The following lemma is significant to obtaining the result in this article.
Lemma 3.2 Suppose that (H1) and (H4) hold. Then the operator is completely continuous.
Proof We first show that the operator F maps into under (H4).
noting that and .
Thus, according to hypothesis (H1), formulae (3.6)-(3.7) ensure that , noting that .
Now, we prove that the operator is completely continuous.
First of all, in view of Lemma 2.5, we know that the operator because of the fact that and .
It remains to show that the operator A is completely continuous. The following proof is divided into two steps.
Step 1. We show that the operator A is compact on .
Therefore, the set is bounded in , and therefore, TB is a compact set in view of Lemma 2.5. That is, A Ω is a compact set, owing to the fact that and . Hence, A is a compact operator.
Step 2. We show that the operator A is continuous on .
The following proof is divided into two parts.
holds for , because , , , observing (3.8).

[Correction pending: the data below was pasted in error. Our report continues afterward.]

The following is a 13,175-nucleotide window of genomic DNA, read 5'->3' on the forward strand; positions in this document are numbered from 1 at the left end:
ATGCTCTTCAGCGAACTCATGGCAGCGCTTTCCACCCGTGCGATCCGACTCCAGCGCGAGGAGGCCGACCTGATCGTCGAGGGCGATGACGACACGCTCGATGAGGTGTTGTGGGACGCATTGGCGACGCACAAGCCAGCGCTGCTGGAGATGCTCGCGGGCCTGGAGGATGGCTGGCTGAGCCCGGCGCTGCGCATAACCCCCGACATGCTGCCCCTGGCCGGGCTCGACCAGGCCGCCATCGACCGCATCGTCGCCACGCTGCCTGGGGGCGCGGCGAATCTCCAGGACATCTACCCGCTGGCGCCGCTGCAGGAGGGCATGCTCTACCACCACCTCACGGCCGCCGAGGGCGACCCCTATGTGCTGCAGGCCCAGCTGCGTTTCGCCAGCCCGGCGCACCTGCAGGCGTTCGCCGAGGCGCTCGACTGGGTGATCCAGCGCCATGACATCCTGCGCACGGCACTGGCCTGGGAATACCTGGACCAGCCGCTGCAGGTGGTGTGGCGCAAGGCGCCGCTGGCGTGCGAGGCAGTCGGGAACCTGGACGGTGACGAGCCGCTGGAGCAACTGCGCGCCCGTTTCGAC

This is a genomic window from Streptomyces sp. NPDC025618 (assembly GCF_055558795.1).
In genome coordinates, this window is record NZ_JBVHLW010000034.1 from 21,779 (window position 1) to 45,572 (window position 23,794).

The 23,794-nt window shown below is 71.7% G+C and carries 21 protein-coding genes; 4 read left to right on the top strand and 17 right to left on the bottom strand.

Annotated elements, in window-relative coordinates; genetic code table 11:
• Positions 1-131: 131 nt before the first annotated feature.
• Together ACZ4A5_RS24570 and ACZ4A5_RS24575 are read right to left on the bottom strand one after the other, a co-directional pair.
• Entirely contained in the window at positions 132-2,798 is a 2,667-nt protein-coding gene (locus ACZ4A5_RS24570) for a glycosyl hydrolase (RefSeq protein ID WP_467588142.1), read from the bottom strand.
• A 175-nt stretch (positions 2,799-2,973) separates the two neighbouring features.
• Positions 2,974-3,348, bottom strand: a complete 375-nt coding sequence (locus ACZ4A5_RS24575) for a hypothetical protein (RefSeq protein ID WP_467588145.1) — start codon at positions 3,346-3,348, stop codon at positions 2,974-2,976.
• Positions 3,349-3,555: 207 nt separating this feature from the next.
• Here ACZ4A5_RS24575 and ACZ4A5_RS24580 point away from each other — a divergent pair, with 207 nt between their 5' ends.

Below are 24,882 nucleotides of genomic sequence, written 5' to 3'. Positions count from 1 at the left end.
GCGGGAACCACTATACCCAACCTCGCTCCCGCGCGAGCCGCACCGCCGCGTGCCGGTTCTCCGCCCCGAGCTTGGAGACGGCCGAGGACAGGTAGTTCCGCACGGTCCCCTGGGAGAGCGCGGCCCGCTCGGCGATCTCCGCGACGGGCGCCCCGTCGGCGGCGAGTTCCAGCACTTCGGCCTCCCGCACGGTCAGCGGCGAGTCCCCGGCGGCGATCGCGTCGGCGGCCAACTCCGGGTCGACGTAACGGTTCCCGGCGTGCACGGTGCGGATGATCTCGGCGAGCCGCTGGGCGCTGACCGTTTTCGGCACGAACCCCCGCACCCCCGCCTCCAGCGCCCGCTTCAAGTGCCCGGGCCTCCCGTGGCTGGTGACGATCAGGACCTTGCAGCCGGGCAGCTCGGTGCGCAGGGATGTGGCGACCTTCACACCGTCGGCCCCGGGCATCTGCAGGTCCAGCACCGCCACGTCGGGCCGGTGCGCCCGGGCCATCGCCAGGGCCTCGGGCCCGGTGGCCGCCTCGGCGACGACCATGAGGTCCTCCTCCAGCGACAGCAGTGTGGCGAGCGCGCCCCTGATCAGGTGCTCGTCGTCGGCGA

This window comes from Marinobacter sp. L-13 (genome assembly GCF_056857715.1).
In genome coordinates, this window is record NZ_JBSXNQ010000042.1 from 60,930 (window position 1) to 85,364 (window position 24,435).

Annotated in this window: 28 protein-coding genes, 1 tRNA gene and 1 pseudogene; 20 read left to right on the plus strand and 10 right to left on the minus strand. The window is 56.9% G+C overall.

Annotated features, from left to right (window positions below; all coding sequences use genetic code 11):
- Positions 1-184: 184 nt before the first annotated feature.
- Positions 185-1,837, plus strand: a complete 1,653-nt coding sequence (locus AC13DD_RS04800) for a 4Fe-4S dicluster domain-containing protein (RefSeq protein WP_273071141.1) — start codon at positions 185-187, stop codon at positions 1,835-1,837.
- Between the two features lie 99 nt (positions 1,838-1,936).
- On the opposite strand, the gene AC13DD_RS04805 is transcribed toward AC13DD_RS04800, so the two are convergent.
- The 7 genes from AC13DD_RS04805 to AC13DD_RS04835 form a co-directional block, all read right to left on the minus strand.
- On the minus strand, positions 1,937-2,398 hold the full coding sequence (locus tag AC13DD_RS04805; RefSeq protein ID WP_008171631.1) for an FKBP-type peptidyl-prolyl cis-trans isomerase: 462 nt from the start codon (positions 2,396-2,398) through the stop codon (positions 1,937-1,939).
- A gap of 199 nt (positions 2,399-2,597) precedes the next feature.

when , noting that (3.11)-(3.12), where .
holds for .
because of the fact that and .
- (i)If , then from (3.8) it follows that(3.17)
- (ii)If , then(3.18)
when , where .
holds when .
Formulae (3.15), (3.24) yield that in . That is, the operator A is continuous on . The proof is complete. □
In view of Lemma 2.3, it is easy to know that is a solution of BVP (1.1)-(1.2) if and only if is a fixed point of the operator A. Therefore, we can focus on seeking the existence of a fixed point of A in .
Let , where , is given by (H3).
We are now in a position to state the first theorem in the present paper.
Theorem 3.1 Suppose that (H1)-(H3) hold. If , then BVP (1.1)-(1.2) has a unique solution.
As , A is a contraction mapping. So, by the contraction mapping principle, A has a unique fixed point . That is, is the unique solution of BVP (1.1)-(1.2). □
We give another result in this paper as follows.
Theorem 3.2 If (H1), (H4) hold, then BVP (1.1)-(1.2) has at least one solution.
Proof First, by Lemma 3.2, we know that is completely continuous.
Let , , , , , and . Put , .
noting that (2.28), (2.29) and keeping in mind the choice of R and .
noting that (2.28), (2.29), (2.31) and the choice of R as well as .
Summing up (3.28) and (3.29), we have that . That is, because . So, the relation (3.27) holds. As a consequence of Lemma 2.6, the operator A has at least one point . That is, is a solution of BVP (1.1)-(1.2). □